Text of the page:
Cannabis is a plant hugely popular with human beings as a therapeutic and recreational drug and has been for thousands of years, as the sacred buds found in ancient tombs attests.
As for cannabis as a badly needed revenue-generating commodity for governments, who happily took the money despite some fears — mostly overblown, but not illegitimate — that using too much of the stuff makes people crazy?
This modern-day understanding, sometimes distorted and amplified in order to sell books, is also old hat, and was well known as early as the 1890s.
Dr. Oyedeji Ayonrinde, a licensed psychiatrist and addiction expert and associate professor of psychiatry at Queen’s University in Kingston, Ontario (where recreational cannabis has been legal since last October) took a look at the findings of the “Indian Hemp Drugs Commission,” an undertaking of the British Raj that tried to figure out exactly what effect cannabis (“Indian hemp”) was having on the subcontinent, Britain’s largest and most important colony.
Small to moderate amounts of cannabis had no ill effects on the user, who often reported medical benefits. Heavy use caused some problems, particularly among the young with developing brains and those with hereditary or pre-existing mental health issues.
In other words: Humans have been asking themselves the same questions about cannabis for more than a century, and arriving at the same conclusion: It’s not benign, but it’s not very bad, at all. It has benefits, but some users should be cautious and too much, or at an age too young, should be discouraged.
Humans have been asking themselves the same questions about cannabis for more than a century, and arriving at the same conclusion: It’s not benign, but it’s not very bad, at all.
The 127-year old report “confronted many of the same concerns facing some countries today as they contemplate or manage the legalization of marijuana,” Ayonrinde wrote.
Actions and attitudes of India’s British rules should also ring familiar for 21st-century consumers. Early efforts to ban cannabis in it various forms — charas, a smoked resin (basically hash); bhang, an drink; or ganja, the dried tops that we know as flower — were abandoned after authorities found that it wasn’t particularly dangerous unless “taken to excess.”
But in the mid-to-late 1800s, government interest in regulating cannabis heightened again after keepers of lunatic asylums reported that their institutions were full of cannabis users. “Every lunatic asylum report was full of instances of insanity and crime due to use of ganja,” wrote R.B. Chapman, the British financial secretary, in 1870.
So, in 1893, an eight-person task force was assembled and commissioned to study the drug. Over a year’s time, the Indian Hemp Drugs Commission met 86 times and interviewed 1,455 people. It produced a nearly 4,000-page long report. The report was very likely had a glaring conflict of interest, with the commission’s president active in the financial dealings of the British Raj, which, as Ayonrinde pointed out, was reliant on cannabis tax revenue.
The commission found out that 222 people out of the 1,344 total admitted to mental institutions in India in 1893 had some kind of “hemp drug” related malady. Nearly all were young adults. More than 60% recovered while cannabis-free in the asylum.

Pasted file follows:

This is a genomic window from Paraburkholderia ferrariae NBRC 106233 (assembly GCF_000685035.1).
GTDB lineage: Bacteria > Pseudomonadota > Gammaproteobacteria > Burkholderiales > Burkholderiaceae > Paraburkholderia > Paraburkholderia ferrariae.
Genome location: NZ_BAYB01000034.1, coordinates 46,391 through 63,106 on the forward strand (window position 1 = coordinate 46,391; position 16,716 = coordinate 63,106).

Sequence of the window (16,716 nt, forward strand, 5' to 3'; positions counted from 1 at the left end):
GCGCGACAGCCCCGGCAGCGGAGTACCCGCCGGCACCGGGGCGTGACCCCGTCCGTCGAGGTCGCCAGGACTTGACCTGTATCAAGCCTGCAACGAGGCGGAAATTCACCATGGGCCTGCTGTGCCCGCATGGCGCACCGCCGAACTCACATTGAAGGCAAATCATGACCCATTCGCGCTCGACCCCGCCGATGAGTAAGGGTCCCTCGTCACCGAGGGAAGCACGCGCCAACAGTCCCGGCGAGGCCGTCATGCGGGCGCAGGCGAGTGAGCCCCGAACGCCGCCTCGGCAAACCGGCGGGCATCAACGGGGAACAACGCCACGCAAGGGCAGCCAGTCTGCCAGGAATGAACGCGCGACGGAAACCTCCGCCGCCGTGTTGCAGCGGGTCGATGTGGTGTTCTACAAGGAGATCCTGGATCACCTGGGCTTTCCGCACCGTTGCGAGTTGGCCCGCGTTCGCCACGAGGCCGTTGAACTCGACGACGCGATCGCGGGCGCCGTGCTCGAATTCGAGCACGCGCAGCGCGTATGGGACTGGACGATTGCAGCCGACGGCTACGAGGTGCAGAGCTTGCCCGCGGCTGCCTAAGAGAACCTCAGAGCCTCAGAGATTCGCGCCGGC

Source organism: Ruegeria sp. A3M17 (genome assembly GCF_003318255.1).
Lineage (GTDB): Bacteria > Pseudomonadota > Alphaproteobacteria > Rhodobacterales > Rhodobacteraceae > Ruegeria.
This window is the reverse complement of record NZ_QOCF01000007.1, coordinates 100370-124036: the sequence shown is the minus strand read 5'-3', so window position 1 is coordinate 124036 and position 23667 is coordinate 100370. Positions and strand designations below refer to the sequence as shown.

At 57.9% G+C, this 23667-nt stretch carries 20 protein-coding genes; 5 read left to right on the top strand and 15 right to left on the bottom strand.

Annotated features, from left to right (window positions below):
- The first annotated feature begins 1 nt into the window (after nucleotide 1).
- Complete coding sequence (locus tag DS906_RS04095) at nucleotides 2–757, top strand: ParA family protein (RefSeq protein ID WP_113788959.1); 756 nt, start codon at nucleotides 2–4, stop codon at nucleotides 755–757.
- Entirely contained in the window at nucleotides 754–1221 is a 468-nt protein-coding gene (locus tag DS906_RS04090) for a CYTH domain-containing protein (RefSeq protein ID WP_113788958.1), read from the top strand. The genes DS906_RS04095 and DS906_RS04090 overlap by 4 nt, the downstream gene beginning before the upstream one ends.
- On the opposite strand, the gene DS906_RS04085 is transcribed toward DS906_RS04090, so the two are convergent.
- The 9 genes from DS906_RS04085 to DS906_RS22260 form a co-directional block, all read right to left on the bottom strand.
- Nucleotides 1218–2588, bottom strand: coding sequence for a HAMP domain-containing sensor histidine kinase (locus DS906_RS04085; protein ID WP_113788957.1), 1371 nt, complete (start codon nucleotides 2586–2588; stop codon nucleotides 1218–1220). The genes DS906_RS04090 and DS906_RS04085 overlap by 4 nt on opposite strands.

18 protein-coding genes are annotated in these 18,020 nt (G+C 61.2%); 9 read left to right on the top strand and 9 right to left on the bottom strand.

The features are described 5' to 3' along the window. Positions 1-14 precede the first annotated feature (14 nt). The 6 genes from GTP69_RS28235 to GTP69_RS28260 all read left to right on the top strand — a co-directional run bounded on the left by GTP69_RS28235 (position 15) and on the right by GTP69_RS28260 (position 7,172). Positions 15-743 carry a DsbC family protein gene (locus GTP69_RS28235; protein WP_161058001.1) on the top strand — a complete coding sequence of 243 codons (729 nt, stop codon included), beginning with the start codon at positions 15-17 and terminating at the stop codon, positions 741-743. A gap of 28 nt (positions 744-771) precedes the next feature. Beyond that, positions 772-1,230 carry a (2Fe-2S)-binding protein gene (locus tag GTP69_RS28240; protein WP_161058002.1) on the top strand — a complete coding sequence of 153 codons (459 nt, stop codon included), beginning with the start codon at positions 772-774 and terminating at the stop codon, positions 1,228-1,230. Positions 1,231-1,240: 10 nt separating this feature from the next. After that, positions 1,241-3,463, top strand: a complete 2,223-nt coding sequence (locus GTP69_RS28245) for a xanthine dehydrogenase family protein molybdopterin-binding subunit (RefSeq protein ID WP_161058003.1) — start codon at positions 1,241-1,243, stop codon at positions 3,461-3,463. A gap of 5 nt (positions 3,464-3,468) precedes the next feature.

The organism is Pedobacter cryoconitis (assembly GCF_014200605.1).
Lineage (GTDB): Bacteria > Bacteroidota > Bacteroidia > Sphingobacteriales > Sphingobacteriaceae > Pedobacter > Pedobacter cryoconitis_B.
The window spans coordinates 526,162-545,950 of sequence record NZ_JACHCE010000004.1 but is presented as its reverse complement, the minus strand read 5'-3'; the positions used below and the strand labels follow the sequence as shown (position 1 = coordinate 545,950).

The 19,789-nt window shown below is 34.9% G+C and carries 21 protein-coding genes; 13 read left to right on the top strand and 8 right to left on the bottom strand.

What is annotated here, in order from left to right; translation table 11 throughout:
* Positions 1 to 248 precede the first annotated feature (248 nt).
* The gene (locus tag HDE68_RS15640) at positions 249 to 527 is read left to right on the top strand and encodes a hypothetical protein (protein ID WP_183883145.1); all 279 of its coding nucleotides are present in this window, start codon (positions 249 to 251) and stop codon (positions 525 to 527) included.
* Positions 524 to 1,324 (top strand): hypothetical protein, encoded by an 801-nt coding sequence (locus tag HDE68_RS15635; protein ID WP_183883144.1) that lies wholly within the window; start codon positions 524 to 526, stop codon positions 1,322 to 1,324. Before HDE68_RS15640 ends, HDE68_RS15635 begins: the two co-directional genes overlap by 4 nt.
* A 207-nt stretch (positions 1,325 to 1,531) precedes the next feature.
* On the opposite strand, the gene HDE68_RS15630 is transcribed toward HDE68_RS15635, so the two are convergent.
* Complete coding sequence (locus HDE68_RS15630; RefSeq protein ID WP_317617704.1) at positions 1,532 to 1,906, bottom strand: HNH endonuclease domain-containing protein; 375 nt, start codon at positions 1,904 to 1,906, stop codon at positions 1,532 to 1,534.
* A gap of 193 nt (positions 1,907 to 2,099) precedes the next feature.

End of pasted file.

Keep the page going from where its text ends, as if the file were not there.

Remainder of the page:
The researchers drew a distinction between what they called “acute ganja intoxication” and “ganja drunkenness.” The description of the former deserves to be quoted at length. Sufferers had an “infuriated aspect, glaring and glistening eyes and red injected conjunctiva with shouting, vociferation, singing, pacing and sometimes aggression and running amok,” the researchers wrote. Odd and unsettling as that sounds, it went away once the user quit smoking weed.
Summing up, the researchers found that “the occasional use of hemp in moderate doses may be beneficial but this may be regarded as medicinal in character,” and “the moderate use of hemp drugs produces no injurious effects on the mind.” But if the individual had a predilection towards mental illness, either evinced by a hereditary trait or by prior breakdowns, too much cannabis was very bad and could cause a problem.
To avoid all this, the commission recommended banning sales to anyone younger than 16, and also prohibiting sales to anyone who was insane or stoned. Anyone wanting to open up a ganja or bhang shop should consult with local authorities as well as their neighbors. (Oh, and while nobody knew what THC was, far less how much of it was in their cannabis, authorities did recognize that various regions had higher-potency cannabis, and the stronger the stuff was the more problems it had potential to cause.)
There it is. Don’t sell to kids. Regulate sales. Don’t smoke too much too young and if you are prone to mental infirmity, probably keep away. This is what we knew in the 1890s, and this — essentially — is what we hear whenever a risk-averse suit drones on about the need to “study” cannabis.
Why, you may ask, have we learned so little knew about this drug in 127 years? As a sophist would say, the premise of the question is flawed. We have learned a lot of new information. We know about how the drug works via the endocannabinoid system, we have isolated various cannabinoids and are learning what they do. But the drug is still too darn hard to obtain for study and there are too many legal barriers — all due, you can say accurately in a sentence, due to prohibition. Which is not something the authors of the body of knowledge on which most modern-day interpretations of cannabis and its effects recommended.
TELL US, why do you use cannabis?